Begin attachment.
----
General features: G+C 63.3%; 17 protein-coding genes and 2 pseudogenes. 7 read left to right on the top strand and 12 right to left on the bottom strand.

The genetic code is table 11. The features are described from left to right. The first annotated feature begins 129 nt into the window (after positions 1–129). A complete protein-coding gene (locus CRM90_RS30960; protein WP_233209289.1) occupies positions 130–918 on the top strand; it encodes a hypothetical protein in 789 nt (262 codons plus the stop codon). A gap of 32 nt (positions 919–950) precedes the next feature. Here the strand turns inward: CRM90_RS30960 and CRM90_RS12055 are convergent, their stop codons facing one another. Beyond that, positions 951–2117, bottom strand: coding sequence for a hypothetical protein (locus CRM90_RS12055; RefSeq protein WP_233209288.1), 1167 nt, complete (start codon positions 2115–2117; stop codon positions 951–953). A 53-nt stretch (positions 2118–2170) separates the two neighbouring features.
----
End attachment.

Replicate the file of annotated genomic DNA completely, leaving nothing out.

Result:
General features: G+C 63.3%; 17 protein-coding genes and 2 pseudogenes. 7 read left to right on the top strand and 12 right to left on the bottom strand.

The genetic code is table 11. The features are described from left to right. The first annotated feature begins 129 nt into the window (after positions 1–129). A complete protein-coding gene (locus CRM90_RS30960; protein WP_233209289.1) occupies positions 130–918 on the top strand; it encodes a hypothetical protein in 789 nt (262 codons plus the stop codon). A gap of 32 nt (positions 919–950) precedes the next feature. Here the strand turns inward: CRM90_RS30960 and CRM90_RS12055 are convergent, their stop codons facing one another. Beyond that, positions 951–2117, bottom strand: coding sequence for a hypothetical protein (locus CRM90_RS12055; RefSeq protein WP_233209288.1), 1167 nt, complete (start codon positions 2115–2117; stop codon positions 951–953). A 53-nt stretch (positions 2118–2170) separates the two neighbouring features.